Civil servants have staged a Budget day strike, hitting courts, government departments, museums and driving test centres in an escalation of a bitter dispute over pay, pensions and working conditions.
The Public and Commercial Services union said tens of thousands of its members joined the 24-hour walkout, which will be followed by a half-day strike on 5 April and other forms of industrial action.
The PCS union and the government differed on the numbers of workers out on strike
Picket lines were mounted outside government offices, museums, galleries, the Houses of Parliament and the Office for National Statistics in London where the latest unemployment figures were published.
PCS members handed out leaflets which said the dispute was the most serious ever faced by the union.
"We must take action to force the Government to negotiate," said one of the pickets.
The union said the strike affected business in the Welsh Assembly, closed museums in parts of the country, hit government departments as well as border control areas at airports.
- At A Glance Guide To The Budget
- Evening Standard Apologises For Leaking Front Page On Twitter
- Thousands Of Civil Servants In Budget Day Walkout
- The 2013 All Male Treasury Minister Line-Up
- PICS: George Osborne's Twitter Photo Gets Hijacked
- Bored Of The Budget? March 20 Also Ushers In 10 Other 'Days'
- Osborne Joins Twitter, Is Obliterated With Insults
- Osborne To Wield Axe Again And Impose Extra £2.5bn Of Cuts
The union has been embroiled in a long-running dispute with the government over pay and pensions, which worsened when the PCS accused ministers of attacking working conditions of civil servants.
PCS general secretary Mark Serwotka said: "What this strike shows is that PCS members are determined to show the government they will not be not forced to accept having their pay frozen, their terms and conditions slashed while the chancellor plots to increase the pain on the public sector with further cuts.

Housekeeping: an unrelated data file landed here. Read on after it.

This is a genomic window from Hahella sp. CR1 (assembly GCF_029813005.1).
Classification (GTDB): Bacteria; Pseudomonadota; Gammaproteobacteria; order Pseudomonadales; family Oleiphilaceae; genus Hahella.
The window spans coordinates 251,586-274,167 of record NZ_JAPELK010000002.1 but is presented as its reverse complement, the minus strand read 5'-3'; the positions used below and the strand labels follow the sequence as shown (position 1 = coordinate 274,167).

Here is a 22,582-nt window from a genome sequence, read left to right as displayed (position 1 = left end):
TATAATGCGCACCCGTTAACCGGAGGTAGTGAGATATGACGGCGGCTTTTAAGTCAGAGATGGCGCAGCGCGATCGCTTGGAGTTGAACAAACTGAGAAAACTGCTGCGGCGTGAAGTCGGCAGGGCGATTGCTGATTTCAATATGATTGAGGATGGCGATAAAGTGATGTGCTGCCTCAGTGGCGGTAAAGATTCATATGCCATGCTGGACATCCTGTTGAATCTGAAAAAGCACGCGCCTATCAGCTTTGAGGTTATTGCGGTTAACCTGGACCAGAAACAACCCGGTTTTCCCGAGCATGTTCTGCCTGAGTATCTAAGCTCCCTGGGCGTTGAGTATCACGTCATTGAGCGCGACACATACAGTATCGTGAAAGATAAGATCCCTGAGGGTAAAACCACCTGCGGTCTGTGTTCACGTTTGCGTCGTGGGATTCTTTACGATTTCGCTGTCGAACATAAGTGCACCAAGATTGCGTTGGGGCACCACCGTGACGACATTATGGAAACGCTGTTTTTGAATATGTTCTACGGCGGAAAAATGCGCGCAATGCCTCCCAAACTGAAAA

"The latest set of employment figures are the latest evidence that austerity isn't working and there is an alternative to cutting the living standards of hard-working public servants create jobs and growth.
"We are calling for meaningful talks on fundamental issues surrounding pay and terms and conditions and we hope the government gets the message loud and clear."
Cabinet Office minister Francis Maude, answering questions in the Commons, said fewer than 95,000 staff were on strike and had achieved only a "minimal impact" on services.
He told MPs: "The latest numbers suggest that fewer than 95,000 civil servants went on strike today.
"The leaders of the PCS, who are not serving their hard-working members at all well, claimed this morning that 250,000 civil servants were on strike. That was simply untrue, it is less than 95,000."
He added: "There has been minimal impact on public services. The public will have been inconvenienced to a very small extent by the strike today.
"The borders at the airports and ports have been properly manned, queues have been minimal and I am delighted to say that at Birmingham airport alone there have been significant seizures of illegal drugs, to the benefit of protecting the public."